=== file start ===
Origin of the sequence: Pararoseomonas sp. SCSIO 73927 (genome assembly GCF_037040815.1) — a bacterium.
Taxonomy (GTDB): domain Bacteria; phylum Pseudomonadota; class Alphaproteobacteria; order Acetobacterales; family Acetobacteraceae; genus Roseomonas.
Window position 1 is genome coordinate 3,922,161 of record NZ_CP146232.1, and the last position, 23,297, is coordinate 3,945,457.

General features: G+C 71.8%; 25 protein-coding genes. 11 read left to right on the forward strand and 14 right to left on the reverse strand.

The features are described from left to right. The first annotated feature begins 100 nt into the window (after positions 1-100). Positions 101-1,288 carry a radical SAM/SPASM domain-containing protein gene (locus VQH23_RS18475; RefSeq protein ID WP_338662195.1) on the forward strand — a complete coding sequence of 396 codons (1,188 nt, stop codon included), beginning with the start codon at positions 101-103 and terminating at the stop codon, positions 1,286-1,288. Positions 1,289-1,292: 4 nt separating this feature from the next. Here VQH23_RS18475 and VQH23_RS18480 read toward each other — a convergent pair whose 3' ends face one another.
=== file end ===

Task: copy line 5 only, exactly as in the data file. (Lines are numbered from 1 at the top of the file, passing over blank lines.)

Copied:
The features are described from left to right. The first annotated feature begins 100 nt into the window (after positions 1-100). Positions 101-1,288 carry a radical SAM/SPASM domain-containing protein gene (locus VQH23_RS18475; RefSeq protein ID WP_338662195.1) on the forward strand — a complete coding sequence of 396 codons (1,188 nt, stop codon included), beginning with the start codon at positions 101-103 and terminating at the stop codon, positions 1,286-1,288. Positions 1,289-1,292: 4 nt separating this feature from the next. Here VQH23_RS18475 and VQH23_RS18480 read toward each other — a convergent pair whose 3' ends face one another.